Sent: 12/26/2014 1:05:42 P.M. Eastern Standard Time
Subj: Letter to the President of the U.S.
December 26, 2014
The White House
Washington, DC 20500
Re: "We Charge Genocide" (1951)
Dear Mr. President:
I would be presumptuous and fatuous to claim to speak for many descendants of enslaved Africans if I had not been the undisputed, foremost investor, for the past forty years, in the effort in New York to end police brutality in and about its streets and in courthouses coupled with a sacrificial effort to end unfettered racism in its judicial system.
"Not all cops are bad" fails to describe the plight of descendants of enslaved Africans in the United States. The problem starts with us being remembered and institutionalized as "imported" in Scott v. Sandford. In a "land" that we built, without any semblance of wages, we can never become immigrants. Words also kill.\
In Our Time Press dated December 25, 2014, I was given an opportunity to pen a "Guest Op Ed" article entitled "An Intelligent Response to Police Killings." This opportunity was a milestone in a city where the practice of censorship is routine including it being practiced by Black radio talk show hosts and the Black media.
Many people view nationwide and international protests and demonstrations as exercises under the First Amendment. While these protests are well-meaning, they are misdirected. For example, the institution of slavery ended, in New York, on July 4, 1827 but the "badges of slavery" have continued, incessantly, in New York, up to the present time. This stipulation was grounded in New York's gradual emancipation statute of 1799 and was given wings on November 10, 1821, by white males exclusively.
This matter of unchecked, police crimes in the United States is of international concern since "genocide" is an international crime. We Charge Genocide reflects the letter and spirit of a historic Petition in 1951. "Addressed to the United Nations it was submitted to that body in Paris, France at the Palais Chaillot where the Fifth Session of the General Assembly had gathered."
Asecond delegation, led by Paul Robeson, a resident of New York, presented copies "to the office of the Secretary General of the UN in New York." In 1948, the State Department had initiated a policy of refusing to issue passports to dissidents. This class included Robeson who was placed on a "white list" for exercising First Amendment rights. This was an indefinite, "bill of pains and penalties."
The U.S. Justice Department was not established until 1870. By 1877, a federal electoral commission fashioned the Compromise of 1877which would constructively, if not actually, return most descendants of enslaved Africans back to their former slavemasters. To seal the deal, President Grover Cleveland, appointed August H. Garland as attorney general of the United States. Garland was a Confederate loyalist.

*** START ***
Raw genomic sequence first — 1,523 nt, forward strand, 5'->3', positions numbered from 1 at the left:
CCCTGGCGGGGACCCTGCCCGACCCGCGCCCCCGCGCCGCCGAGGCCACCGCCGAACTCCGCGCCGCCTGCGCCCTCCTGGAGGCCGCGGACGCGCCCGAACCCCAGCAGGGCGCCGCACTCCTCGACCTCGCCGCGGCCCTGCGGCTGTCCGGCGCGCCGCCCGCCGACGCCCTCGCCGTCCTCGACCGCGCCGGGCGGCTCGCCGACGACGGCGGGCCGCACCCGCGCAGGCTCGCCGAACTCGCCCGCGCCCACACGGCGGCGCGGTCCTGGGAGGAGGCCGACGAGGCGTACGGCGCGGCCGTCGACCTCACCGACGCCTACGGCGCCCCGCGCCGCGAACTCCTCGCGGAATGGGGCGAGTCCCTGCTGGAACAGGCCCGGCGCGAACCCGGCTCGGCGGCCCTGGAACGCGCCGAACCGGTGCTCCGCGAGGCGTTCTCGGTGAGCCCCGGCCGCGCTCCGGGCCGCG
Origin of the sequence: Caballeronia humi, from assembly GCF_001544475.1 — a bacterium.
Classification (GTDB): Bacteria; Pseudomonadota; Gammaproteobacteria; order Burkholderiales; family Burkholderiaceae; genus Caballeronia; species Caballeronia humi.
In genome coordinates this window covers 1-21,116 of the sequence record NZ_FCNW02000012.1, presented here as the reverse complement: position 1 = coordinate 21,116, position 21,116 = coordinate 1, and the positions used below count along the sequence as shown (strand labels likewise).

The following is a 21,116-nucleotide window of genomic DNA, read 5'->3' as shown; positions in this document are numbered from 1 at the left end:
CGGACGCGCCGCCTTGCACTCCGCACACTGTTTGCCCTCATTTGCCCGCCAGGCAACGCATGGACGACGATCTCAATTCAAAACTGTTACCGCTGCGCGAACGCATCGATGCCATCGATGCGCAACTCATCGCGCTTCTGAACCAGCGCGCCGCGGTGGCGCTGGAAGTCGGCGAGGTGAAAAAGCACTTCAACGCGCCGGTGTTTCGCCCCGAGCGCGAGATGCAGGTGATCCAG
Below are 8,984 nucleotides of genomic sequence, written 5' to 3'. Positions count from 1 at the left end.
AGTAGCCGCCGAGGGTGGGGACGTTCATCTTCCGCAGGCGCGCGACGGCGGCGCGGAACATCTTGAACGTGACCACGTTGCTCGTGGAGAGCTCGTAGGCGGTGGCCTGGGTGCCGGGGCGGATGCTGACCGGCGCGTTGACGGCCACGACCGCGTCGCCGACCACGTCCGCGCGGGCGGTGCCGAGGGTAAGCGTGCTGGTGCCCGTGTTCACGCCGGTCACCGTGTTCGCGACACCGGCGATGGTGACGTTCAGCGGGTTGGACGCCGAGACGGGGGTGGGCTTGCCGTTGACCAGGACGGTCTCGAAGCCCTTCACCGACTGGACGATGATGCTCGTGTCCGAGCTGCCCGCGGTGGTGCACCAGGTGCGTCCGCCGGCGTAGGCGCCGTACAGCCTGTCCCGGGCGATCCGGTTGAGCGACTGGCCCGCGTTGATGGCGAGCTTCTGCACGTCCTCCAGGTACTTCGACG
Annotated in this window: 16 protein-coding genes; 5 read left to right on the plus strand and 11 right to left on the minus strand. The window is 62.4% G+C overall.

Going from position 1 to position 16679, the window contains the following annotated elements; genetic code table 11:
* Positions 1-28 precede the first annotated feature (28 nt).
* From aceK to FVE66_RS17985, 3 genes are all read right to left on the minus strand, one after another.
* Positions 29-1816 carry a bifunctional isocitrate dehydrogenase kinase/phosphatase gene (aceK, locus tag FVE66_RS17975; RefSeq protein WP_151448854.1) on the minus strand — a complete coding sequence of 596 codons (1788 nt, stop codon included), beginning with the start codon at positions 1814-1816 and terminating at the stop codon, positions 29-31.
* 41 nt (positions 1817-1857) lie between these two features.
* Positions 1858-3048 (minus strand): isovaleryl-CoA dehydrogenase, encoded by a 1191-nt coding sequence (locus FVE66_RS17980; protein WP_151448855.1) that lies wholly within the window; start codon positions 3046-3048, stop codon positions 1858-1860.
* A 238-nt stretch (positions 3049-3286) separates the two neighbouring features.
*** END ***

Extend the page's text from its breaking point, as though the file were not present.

Under the "separation of powers" doctrine, New York has operated as a quadrumvirate. All of these titleholders have been almost, with one exception, white men since the Nineteenth Amendment. The chief judge of the New York Court of Appeals is not even elected by its citizens. This gives great deference to a plutocracy. In 1827, New York established a timocracy. It continues until this day. Accordingly, New York is "a state that enshrines white men." It is not "a state that enshrines equal laws."
In 2008 in the New York Amsterdam News, I explained to its readers why you would become the first person of African ancestry to acquire a lease on the "White House." It started with Black soldiers saving the Union. Nonetheless, America was outraged when President Theodore Roosevelt invited Booker T. Washington to the Executive Mansion. It would become known, afterwards, as the "White House."
Given these circumstances, I was aware that your presidency would cause great and irreparable harm to persons of African ancestry. White supremacy still sits on the throne. I was correct on both counts. History will not treat you kind if you view descendants of enslaved Africans as political baggage. After more than four hundred years of unpaid labor and state-sponsored terrorism, we deserve more than disparate treatment.
Alton H. Maddox, Jr.
United Nations Secretary-General Ban Ki-moon
Gov. Andrew Cuomo
Chief Judge Jonathan Lippman
Dean G. Skelos, Senate Majority Leader
Sheldon Silver, House Speaker
a/k/a MaryLovesJustice Neal
Website: Wrongful Death of Larry Neal
Phone (678)531.0262 or (571)335-1741